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My triathlon training was done. It was race day and the emotions washed over me as I gazed over the lake. My body felt ready, yet tired. Sleep had been difficult as I tossed and turned with anticipation. Was I ready? Had I trained hard enough? These questions crossed my mind as I prepared to step into the water. The cool water on my toes silenced my thoughts and brought the race back into focus. My mind relaxed at the starting gun and my body began to do what I had trained it to do. I was racing my first half Ironman!


My performance at the HITS Hudson Valley Half Ironman in Rosendale, NY surprised me. I finished in 5:22:15 with a 0:38:24 swim, a 2:58:27 bike, and a 1:40:42 run. I crushed my goal of 6 hours! I finished 11th overall, 2nd in my age group, and 1st in the Clydesdale division. To say the least, I was very happy with the result. My triathlon training allowed me to do something I had never done before. The feeling of accomplishment and happiness is still flowing through me! This post will act as a race report. It will include an overview of my preparation, race strategy, and race execution. This race report can serve as inspiration or a guide for your next race!


Preparation is All about Killer Triathlon Training

Everyone knows you have to train to do well in a triathlon. It helps you feel more confident come race day, and it helps you reach your goals. Week to week, I was putting in 10-12 hours of training. I spent a lot of time dedicated to increasing my fitness. I had to be realistic about the time I could spend doing other things. Making sacrifices came standard. This is the approach you will have to adapt to your triathlon training. Be realistic about the time you are willing to dedicate to training. This will determine the type of race and distance you can realistically compete in. It will allow you to set realistic goals. Start with a base period consisting of building a base of fitness. Follow this with a build where you build you fitness. Finally, finish with a taper 1 or 2 weeks before the race.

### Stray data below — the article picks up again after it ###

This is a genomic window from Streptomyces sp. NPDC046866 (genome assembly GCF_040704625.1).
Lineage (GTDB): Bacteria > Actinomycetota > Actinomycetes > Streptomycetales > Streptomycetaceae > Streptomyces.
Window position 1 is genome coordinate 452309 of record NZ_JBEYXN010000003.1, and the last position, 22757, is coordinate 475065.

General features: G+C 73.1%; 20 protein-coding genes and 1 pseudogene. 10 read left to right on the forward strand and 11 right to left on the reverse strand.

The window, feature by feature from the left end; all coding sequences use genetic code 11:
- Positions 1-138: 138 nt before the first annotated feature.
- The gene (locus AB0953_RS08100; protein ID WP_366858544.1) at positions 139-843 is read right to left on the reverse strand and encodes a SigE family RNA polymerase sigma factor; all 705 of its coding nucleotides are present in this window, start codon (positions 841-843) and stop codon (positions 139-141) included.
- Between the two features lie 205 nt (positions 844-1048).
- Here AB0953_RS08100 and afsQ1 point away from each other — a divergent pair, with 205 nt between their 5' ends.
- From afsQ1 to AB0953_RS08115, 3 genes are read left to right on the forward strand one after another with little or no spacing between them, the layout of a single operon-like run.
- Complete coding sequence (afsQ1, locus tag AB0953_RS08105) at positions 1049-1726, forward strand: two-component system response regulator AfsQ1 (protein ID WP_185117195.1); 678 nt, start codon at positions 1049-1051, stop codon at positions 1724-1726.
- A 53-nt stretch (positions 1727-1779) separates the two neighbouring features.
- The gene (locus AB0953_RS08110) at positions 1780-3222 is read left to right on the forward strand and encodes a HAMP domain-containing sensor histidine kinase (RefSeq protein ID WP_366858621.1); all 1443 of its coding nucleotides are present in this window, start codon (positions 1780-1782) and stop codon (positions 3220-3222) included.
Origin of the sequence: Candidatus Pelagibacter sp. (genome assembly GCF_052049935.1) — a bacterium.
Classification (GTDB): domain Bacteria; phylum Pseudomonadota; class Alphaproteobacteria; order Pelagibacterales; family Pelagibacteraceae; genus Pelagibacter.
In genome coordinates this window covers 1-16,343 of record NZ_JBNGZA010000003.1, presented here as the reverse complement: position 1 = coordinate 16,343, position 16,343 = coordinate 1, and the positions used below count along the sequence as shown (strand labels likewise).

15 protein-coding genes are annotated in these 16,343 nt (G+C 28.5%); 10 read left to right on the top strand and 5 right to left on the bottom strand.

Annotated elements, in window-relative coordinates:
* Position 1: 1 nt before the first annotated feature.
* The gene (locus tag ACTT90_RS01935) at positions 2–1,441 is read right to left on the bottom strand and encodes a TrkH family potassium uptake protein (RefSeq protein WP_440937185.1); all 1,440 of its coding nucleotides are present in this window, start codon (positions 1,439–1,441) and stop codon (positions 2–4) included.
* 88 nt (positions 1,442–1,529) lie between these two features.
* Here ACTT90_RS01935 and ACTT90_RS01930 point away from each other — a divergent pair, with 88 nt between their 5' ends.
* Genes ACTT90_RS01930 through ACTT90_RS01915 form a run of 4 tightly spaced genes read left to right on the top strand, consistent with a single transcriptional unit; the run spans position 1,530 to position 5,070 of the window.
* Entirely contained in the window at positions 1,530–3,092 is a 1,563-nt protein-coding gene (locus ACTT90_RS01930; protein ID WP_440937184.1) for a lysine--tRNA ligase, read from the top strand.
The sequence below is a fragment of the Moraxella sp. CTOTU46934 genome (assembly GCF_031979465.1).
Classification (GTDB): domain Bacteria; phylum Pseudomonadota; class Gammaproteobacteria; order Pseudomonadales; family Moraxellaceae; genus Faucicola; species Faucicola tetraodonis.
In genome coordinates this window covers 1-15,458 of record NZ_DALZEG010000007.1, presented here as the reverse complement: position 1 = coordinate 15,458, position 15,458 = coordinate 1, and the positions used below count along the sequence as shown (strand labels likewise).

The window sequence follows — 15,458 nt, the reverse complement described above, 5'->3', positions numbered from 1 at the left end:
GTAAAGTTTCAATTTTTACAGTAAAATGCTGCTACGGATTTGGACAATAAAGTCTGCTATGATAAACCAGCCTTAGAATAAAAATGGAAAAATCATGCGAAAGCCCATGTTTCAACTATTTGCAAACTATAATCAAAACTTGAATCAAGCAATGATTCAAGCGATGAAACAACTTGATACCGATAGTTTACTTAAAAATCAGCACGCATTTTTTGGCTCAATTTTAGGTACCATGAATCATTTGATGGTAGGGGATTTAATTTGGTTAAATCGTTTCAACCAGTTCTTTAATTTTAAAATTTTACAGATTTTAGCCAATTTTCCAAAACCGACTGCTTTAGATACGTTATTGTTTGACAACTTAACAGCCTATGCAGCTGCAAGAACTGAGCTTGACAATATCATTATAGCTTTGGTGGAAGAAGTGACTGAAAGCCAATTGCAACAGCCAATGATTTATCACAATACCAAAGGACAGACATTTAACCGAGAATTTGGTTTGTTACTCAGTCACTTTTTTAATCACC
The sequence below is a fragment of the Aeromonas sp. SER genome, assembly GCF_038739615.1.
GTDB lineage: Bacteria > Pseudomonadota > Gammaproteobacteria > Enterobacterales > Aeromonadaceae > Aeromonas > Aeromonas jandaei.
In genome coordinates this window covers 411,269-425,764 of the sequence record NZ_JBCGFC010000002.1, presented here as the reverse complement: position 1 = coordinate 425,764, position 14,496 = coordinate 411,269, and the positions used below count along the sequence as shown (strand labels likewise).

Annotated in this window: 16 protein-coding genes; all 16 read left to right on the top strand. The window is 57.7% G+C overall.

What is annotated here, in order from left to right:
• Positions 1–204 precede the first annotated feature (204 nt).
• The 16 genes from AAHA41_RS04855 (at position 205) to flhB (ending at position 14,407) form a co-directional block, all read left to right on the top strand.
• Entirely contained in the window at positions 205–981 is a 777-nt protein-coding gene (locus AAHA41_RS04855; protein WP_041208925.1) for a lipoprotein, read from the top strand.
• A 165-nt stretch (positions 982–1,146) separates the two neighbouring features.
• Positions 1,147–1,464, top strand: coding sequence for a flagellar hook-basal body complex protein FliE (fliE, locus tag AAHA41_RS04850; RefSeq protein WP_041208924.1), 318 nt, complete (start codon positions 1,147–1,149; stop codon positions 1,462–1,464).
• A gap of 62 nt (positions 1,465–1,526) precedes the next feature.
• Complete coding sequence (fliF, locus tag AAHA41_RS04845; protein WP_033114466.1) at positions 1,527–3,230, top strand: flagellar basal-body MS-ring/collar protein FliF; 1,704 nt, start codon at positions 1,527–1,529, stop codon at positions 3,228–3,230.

My Triathlon Training Plan that helped me DOMINATE my Race

In these training weeks, I was running, biking, and swimming 3 times. This consisted of one swim with a longer distance and technique approach, one focused on speed, and the last on distance (sometimes open water). Swimming distance and effort remained consistent throughout.


Biking was two power sessions per week and one long ride (2-3 hours). My power sessions were mostly on the spin bike, but also included some quick group rides. As race day approached, the long rides and solo rides included a lot of tempo work at race pace. Running intensity increased towards race day with increased tempo runs and distance. One run typically included fartlek’s and the other included high paced tempo miles. The last run was long and distance focused.


My weeks varied a bit, but this was the baseline plan that I carried week to week. I made adjustments based on travel or weather. It is essential to have a plan, so you know exactly what you are doing every day and how it supports your goals.